#include <ipc/chIpc.h>int svMsgHandler(KnCap * act, int portli, KnMsgHdl handler, unsigned int stacksize, void * cookie);
The function or functions documented here may not be used safely in all application contexts with all APIs provided in the ChorusOS 5.0 product.
See API(5FEA) for details.
The svMsgHandler() function connects a handler to the arrival of messages on the port whose local identifier is portli in the actor whose capability is given by act . If act is K_MYACTOR , the current actor is used.
If handler is NULL, svMsgHandler() disconnects the handler connected previously.
The message handler is called each time a message is posted to the port. If messages are queued behind the port at the time the handler is connected, the handler is invoked for these messages.
The cookie argument is user-defined and is passed as the last argument to the handler. This allows the application to identify the handler easily when multiple ports are using the same handler.
When a message handler has been connected for a given port, ipcReceive(2K) calls on that port are refused ( ipcReceive() returns the K_EINVAL error code).
A port to which a message handler is connected may not be migrated (see portMigrate(2K) ).
The stack size required by the handler execution is defined by stacksize . In the current version, this argument is ignored. The system only insures that, when the handler is called, the system stack of the thread is a constant number of free bytes (defined at microkernel generation time) .
The handler is a pointer to a function whose arguments are the following:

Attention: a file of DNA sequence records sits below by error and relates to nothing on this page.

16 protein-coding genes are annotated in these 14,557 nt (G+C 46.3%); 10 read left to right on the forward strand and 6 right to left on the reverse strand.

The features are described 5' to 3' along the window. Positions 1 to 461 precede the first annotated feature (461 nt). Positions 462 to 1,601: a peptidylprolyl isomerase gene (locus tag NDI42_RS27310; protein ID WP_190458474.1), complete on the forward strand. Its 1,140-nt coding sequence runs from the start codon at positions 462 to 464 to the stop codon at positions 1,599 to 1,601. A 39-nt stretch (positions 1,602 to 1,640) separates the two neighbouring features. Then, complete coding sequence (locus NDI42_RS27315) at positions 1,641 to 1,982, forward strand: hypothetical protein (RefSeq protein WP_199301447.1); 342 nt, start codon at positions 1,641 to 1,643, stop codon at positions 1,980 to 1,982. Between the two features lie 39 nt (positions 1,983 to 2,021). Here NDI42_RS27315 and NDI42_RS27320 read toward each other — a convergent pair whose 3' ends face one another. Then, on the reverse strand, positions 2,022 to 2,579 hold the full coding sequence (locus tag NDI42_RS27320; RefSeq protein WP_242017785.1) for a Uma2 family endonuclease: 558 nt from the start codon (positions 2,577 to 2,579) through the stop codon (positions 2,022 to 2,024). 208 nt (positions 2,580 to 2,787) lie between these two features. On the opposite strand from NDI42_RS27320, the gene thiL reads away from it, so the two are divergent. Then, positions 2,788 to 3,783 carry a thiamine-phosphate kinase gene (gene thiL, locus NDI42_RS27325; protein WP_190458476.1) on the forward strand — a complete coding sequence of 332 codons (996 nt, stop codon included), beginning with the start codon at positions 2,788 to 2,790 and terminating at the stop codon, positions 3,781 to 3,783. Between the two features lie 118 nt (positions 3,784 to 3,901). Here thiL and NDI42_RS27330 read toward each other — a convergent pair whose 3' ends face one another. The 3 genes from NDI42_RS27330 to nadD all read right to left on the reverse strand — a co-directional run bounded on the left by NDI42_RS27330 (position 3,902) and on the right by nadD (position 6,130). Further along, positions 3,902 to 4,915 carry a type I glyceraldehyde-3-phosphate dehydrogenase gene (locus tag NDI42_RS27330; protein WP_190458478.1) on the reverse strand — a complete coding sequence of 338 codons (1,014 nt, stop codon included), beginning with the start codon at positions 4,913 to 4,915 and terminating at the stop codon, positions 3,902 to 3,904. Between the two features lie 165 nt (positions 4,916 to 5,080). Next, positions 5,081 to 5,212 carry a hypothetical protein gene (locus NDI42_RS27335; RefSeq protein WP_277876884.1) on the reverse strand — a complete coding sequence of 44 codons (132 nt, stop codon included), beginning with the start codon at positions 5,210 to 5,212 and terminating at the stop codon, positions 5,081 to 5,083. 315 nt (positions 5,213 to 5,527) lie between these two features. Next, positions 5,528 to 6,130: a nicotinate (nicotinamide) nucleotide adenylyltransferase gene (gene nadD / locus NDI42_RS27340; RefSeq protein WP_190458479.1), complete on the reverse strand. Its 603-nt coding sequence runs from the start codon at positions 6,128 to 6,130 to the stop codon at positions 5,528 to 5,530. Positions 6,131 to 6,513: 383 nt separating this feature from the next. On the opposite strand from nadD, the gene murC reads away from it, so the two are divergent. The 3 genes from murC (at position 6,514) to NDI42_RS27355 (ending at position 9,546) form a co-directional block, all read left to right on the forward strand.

int handler (request, src, dest, port, reply, cookie) KnMsgDesc* request ; KnUniqueId* src ; KnIpcDest* dest ; int port ; KnMsgDesc* reply ; void* cookie ;
The request message descriptor describes the message to be handled (the KnMsgDesc structure is described in ipcSend(2K) ). The seqNum member of this structure represents the count of messages that have been received behind the port up to and including the message being handled (see also ipcReceive(2K) ). If the K_USERBODY or K_USERANNEX flag is present in the flags field of this descriptor, the corresponding data must be obtained using svCopyIn(2K) . Otherwise, the data may be read directly from the system address space.
The src pointer points to the UI describing the port from which the message has been sent.
The dest pointer points to the destination to which the message has been sent.
The port pointer is the local identifier of the port to which the handler is attached.
The location for a reply to the message may already have been allocated by the system or the sender. In this case, reply is a non NULL pointer to a message descriptor. Otherwise, reply is NULL . Note that the K_USERBODY and K_USERANNEX flags may be present in the reply message descriptor. In this case, the handler should use svCopyOut(2K) to update the reply message annex or body.
To have the system update the handler's reply data, or if reply is NULL , the handler can invoke the svMsgHdlReply() function. This function updates the reply data according to the msg message description. This function does not cause the addressee of the reply to receive it. The operation is delayed until the handler exits. The value passed to svMsgHandler() is defined by cookie .